Journal Article
. 2004 Dec; 11(6):911-9.
doi: 10.1007/BF02254376.

Expression of estrogen receptor-alpha and Ki67 in relation to pathological and molecular features in early-onset infiltrating ductal carcinoma

Shian-ling Ding 1 Lai-Fa Sheu  Jyh-Cherng Yu  Tseng-Long Yang  BeFong Chen  Fur-jiang Leu  Chen-Yang Shen  
  • PMID: 15591788
  •     6 citations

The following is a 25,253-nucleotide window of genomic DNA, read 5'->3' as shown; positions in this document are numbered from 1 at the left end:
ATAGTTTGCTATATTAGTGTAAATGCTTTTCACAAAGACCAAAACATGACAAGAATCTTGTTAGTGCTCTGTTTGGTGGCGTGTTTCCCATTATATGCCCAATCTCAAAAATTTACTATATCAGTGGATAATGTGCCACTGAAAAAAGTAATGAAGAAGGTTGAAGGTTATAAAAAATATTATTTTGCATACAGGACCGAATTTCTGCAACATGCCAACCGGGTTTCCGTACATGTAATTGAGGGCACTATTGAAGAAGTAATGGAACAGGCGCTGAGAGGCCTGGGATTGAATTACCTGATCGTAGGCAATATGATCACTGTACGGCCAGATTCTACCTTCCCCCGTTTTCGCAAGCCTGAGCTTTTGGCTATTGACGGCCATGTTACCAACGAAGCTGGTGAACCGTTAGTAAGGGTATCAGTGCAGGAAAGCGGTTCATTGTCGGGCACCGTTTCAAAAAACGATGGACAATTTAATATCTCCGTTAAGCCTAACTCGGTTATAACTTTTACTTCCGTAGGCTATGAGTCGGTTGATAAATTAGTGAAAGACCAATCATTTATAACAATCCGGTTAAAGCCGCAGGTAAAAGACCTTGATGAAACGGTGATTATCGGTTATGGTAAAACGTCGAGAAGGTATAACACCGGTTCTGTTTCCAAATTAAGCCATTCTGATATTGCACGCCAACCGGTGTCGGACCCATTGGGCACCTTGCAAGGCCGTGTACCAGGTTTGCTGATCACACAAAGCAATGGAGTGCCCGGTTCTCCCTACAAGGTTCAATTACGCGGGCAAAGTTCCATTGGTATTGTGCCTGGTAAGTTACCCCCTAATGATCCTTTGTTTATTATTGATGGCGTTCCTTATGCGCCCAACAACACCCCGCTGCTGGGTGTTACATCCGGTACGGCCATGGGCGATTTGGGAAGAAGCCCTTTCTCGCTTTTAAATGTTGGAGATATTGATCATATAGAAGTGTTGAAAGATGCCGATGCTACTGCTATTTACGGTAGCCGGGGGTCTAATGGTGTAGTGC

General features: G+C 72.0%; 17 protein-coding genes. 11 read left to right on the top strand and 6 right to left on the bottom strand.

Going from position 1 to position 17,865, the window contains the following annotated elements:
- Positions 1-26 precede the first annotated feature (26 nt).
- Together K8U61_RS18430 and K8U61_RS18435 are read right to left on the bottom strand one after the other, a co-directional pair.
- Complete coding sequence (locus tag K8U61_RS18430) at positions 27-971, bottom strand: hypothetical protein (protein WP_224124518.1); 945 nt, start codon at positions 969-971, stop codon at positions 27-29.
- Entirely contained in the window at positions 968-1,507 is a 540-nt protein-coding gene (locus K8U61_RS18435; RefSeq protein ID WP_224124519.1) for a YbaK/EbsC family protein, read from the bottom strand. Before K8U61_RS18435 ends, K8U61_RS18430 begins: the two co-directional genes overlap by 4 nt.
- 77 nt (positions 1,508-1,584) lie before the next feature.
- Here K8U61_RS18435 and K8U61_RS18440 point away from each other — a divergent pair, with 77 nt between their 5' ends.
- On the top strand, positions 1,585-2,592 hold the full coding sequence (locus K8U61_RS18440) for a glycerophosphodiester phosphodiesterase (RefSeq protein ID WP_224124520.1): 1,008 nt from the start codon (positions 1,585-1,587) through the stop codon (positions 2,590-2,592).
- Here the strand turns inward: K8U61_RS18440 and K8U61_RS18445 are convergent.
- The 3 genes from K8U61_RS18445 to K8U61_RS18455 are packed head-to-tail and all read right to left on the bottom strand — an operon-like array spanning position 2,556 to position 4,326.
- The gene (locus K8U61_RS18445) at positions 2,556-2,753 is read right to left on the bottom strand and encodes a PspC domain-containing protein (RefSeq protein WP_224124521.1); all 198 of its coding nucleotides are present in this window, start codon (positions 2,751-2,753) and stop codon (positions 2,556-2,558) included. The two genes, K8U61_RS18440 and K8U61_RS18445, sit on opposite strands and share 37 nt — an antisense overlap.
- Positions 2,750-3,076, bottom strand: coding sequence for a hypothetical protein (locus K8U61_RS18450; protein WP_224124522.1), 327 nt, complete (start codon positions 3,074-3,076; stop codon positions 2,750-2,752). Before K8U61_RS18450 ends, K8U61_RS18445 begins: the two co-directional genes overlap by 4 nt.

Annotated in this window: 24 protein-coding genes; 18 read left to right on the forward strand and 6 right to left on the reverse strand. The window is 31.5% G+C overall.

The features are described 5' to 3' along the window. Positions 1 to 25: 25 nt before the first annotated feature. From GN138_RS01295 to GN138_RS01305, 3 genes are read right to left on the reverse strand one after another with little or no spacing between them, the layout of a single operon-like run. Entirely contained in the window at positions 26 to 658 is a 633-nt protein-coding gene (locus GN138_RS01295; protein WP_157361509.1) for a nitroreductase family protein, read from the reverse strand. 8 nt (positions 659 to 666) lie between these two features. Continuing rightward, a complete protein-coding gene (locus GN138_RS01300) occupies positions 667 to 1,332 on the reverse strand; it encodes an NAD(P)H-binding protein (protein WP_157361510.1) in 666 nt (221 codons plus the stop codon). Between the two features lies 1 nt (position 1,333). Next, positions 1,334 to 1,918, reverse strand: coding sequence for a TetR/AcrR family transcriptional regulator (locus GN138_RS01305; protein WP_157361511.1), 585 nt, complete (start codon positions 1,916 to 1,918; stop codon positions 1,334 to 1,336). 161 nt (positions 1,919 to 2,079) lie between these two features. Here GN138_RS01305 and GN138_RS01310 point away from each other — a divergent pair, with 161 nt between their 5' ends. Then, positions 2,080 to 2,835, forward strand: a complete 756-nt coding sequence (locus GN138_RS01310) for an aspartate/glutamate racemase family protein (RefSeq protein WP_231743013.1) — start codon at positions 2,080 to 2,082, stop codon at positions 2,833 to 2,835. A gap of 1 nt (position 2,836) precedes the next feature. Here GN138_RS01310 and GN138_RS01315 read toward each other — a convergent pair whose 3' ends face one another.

Estrogen causes breast cancer by triggering proliferation via an estrogen receptor (ER)-mediated mechanism. However, paradoxically, ER alpha, one of the two known ER subtypes, and the proliferation marker, Ki67, are not usually expressed in the same breast tumor. To explore whether ER alpha-positive tumors and proliferating (Ki67-positive) tumors have different tumorigenic characteristics, we performed an immunohistochemical study on 74 early-onset infiltrating ductal carcinomas of the breast. To test this hypothesis, we examined whether ER alpha-positive and Ki67-positive tumors showed differences in (i) pathological grade, (ii) three indices of tumor grade (tubule formation, nuclear pleomorphism, and mitotic number), and (iii) expression of important proteins implicated in breast tumorigenesis (cyclin D1, ErbB2, ATM, BRCA1, Rb, p53, and p21). The results of the multigenic analysis showed that ER alpha and Ki67 were the only two important markers significantly and independently associated with tumor grade, consistent with the above hypothesis. ER alpha-positive, Ki67-negative tumors frequently displayed a low tumor grade (i.e. being well differentiated), whereas Ki67-positive, ER alpha-negative tumors were more likely to exhibit a high tumor grade. In addition, positive ER alpha expression (46 of 74 cases, 62%) correlated well with positive cyclin D1 expression (p < 0.005), less nuclear pleomorphism (p < 0.001), and a low mitotic count (p < 0.005), whereas positive Ki67 expression (36 of 74 cases, 49%) correlated with reduced BRCA1 expression (p < 0.01) and high mitotic activity (p < 0.01). These findings suggest that the expressions of ER alpha and Ki67 might be involved in distinct pathological and molecular features during breast cancer development.

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